Bookings for The Treetop Retreat are made anywhere from a couple of days to several weeks in advance. To reduce the uncertainty, George and Jane are considering offering an incentive (for example, a lower nightly tariff or a complementary breakfast) to guests who book well in advance of their stay.

George and Jane want you to analyse the impact on the number of days in advance that bookings are made if an incentive is offered. You have been able to obtain two sets of data from a similar accommodation venture that introduced an incentive scheme. The first set of data describes the number of days in advance that bookings were made before the introduction of the incentive scheme. The second set of data describes bookings information after the introduction of the incentive scheme. The data is available in the file Assignment2Data.xls.

Note: you are not required to undertake an assessment of whether this is a financially viable proposal.

All non-Excel specific calculations can either be typed in Word or performed in Excel. In either case, make sure to show your full working for full marks.

(a) (3 marks) Using Excel, produce a histogram for each set of booking data in Assignment2Data.xlsx. Use class intervals (bins) of width 7, that is, 0-6, 7-13, … . Ensure that each histogram has a meaningful title and axis labels (do not leave the horizontal axis label as ‘Bin’).

Excel Instructions: Refer to Topic 6 in the Excel Booklet for instructions on how to obtain and format a histogram. Add your UniSA username (eg albar001) to each histogram title.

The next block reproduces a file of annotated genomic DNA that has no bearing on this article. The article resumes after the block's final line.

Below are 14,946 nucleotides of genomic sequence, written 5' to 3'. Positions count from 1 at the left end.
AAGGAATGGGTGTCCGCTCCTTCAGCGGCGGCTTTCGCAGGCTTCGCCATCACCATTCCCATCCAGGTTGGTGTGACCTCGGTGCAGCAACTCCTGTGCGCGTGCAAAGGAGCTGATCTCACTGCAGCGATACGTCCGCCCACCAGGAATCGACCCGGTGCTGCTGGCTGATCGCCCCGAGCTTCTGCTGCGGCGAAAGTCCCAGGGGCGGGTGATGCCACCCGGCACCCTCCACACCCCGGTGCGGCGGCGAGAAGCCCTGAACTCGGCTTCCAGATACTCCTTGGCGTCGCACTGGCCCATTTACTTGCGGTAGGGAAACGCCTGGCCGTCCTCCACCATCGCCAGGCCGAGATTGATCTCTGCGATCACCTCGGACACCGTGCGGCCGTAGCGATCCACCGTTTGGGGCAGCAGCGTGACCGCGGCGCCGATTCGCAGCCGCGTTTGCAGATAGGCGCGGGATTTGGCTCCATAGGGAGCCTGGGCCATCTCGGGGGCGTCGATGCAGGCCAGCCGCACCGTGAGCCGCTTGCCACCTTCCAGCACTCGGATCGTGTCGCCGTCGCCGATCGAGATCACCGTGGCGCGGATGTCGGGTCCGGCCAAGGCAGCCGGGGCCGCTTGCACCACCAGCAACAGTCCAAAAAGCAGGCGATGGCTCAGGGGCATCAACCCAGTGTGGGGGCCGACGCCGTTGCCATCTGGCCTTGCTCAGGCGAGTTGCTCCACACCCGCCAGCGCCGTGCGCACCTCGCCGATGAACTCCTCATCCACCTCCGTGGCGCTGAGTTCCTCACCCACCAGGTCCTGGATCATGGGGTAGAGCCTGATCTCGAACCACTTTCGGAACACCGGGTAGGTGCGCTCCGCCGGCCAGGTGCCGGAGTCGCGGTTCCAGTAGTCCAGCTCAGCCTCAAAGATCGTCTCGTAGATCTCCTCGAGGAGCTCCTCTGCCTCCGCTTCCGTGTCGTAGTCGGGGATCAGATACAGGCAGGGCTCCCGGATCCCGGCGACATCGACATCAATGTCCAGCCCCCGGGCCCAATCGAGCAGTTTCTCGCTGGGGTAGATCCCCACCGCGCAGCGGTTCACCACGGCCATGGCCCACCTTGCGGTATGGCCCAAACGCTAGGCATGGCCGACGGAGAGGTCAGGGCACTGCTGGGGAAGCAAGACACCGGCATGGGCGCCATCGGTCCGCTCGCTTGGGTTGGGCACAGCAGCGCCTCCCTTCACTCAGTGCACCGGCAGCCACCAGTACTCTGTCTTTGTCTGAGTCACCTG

(b) (3 marks) Using Excel, produce a descriptive summary table for each set of booking data in Assignment2Data.xlsx. Ensure that each table has an informative heading that includes your username. Extend the descriptive summary table to include Quartile 1, Quartile 3 and the Interquartile Range (IQR).

Excel Instructions: Refer to Topic 7 in the orange Excel Booklet for instructions on producing a descriptive summary. You should produce a table similar to that on page 44 of this booklet.

(c) (2 marks) Using Excel, extend the analysis to include calculations for outliers, using the 1.5 x IQR rule.

(d) (5 marks) By referring to the quantitative analysis in (a)-(c), discuss the following features of each data set: shape, modality, skewness, whether there are outlier(s) present and for what value(s) these outlier(s) occur.

(e) (2 marks) Based on this data, comment on any differences between the two distributions. Does it appear that the incentive scheme has increased the ‘typical’ number of days in advance that a booking is made? Is there any apparent difference between the amount of dispersion in each of the distributions?